Long-delayed launch of Army HR platform in jeopardy – again

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It’s the sequel that HR professionals at the Army never wanted – the service is once again considering a possible delayed launch of its new HR and payroll platform, according to a senior official assigned to the project.

Col. Rebecca Eggers, who leads the Functional Management Division of the Army’s Integrated Pay and Personnel System (IPPS-A), spoke with Army Times about the potential delay in a phone interview Monday morning.

The Eggers team aims to consolidate all three components of the military into a single HR platform.

The service previously delayed the Army-wide version of the IPPS-A, an earlier version of which is already live for the National Guard, from an initial launch date of December 2021 to September 20 due of failed system tests. A spokesman for the Army’s personnel directorate said in May that the September 20 commissioning date was “on track” – but that is no longer the case.

According to Eggers, the sticking point is data communication failures between IPPS-A and two key HR systems.

Currently, IPPS-A does not work reliably with the service’s recruiting information system, which enables soldier onboarding, or with sending data to the workforce data center. Defense Works, which controls soldiers’ medical insurance and other benefits.

As a result, the service indefinitely delayed decommissioning a number of legacy HR systems that were scheduled to shut down or “shut down” on Saturday and again pressed pause on IPPS-A.

“The entirety of Version 3 – which we originally planned – is definitely off the table for September,” Eggers said.

It is not yet known whether a limited version of the IPPS-A will go live on September 20. Eggers said senior Army leaders will soon decide whether to launch a limited version of the platform or delay the full launch.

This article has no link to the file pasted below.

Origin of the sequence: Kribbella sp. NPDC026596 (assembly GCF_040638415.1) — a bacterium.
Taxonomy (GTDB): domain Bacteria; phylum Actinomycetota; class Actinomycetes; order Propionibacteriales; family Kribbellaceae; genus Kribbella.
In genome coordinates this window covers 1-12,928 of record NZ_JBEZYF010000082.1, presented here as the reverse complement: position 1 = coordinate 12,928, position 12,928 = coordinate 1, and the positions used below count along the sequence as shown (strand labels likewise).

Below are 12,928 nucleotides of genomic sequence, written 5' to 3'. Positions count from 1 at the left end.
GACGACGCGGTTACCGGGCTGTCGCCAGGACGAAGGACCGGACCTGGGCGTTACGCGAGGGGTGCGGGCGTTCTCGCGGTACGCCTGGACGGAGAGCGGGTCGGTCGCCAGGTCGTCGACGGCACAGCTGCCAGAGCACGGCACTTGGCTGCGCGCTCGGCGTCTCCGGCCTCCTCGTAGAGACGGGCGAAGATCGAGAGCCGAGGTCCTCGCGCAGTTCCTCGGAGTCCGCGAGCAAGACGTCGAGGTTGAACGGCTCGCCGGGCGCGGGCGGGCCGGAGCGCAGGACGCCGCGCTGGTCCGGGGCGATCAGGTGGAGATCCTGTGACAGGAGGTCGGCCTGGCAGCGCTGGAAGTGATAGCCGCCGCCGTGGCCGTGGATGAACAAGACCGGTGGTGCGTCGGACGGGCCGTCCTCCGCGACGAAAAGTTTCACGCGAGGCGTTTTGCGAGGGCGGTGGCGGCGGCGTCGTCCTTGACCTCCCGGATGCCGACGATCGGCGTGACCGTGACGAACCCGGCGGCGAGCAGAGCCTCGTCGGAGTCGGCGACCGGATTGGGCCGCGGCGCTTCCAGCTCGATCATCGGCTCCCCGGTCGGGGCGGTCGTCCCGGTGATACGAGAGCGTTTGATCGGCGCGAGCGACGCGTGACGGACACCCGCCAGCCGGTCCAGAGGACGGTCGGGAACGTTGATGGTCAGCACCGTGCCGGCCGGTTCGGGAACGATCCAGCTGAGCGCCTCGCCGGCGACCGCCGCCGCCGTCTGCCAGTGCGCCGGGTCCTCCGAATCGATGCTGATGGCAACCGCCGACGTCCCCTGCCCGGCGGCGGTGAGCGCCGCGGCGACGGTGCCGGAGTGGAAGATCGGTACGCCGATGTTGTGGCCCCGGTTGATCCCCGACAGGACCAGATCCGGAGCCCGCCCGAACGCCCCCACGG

She acknowledged soldiers might be worried about how the delay will affect their postings and promotions, saying the service will release more information soon.

“We’ll get information and further direction on the street,” Eggers said. “We work closely with the Human Resources Command.”

She said that “the soldiers will be promoted in time, as if we haven’t lost our minds”, and that the permanent changes of position planned around the period “will always be valid”.

Service chiefs have long hailed the benefits they say the program will bring, particularly in streamlining compensation and talent management functions across the military. But the task of synchronizing the systems turned out to be more difficult — and possibly more expensive — than expected.

What’s going on with IPPS-A?

Recent testing with limited users has shown “there are quite a few features that work,” Eggers said, but the service has always identified memberships and benefits as “risk areas” before entering. in the final phase of testing.

The lingering problem is what halted the first planned launch last year, when a senior G-1 official described the platform as “80% functional”.

It turns out that the delay was not enough to set the final 20%.

The contractor overseeing the systems integration effort, CACI International, received more than $557 million over seven years for the project so far.

According to the trade journal Washington Technology and one GAO Protest Tracker, the Army extended the expiring contract for a decade following a competitor’s protest. This could see the entrepreneur take home an additional $500 million, taking the platform’s potential price tag beyond $1 billion.

As head of functional management, Eggers pointed to the difficulty of bringing together aging HR systems that are written in different computer languages ​​and require complex data integration.

“We have very old systems written in COBOL [a 63-year-old programming language] and crazy language[s],” she says.

Eggers promised one thing, however: the deadline will be “short”. She added that it’s “even more painful for us [than the last one] because we know how close we are.

Davis Winkie is a senior reporter covering the military, specializing in accountability reports, personnel issues, and military justice. He joined Military Times in 2020. Davis studied history at Vanderbilt University and UNC-Chapel Hill, writing a master’s thesis on the influence of the Cold War-era Department of Defense. on Hollywood films of World War II.

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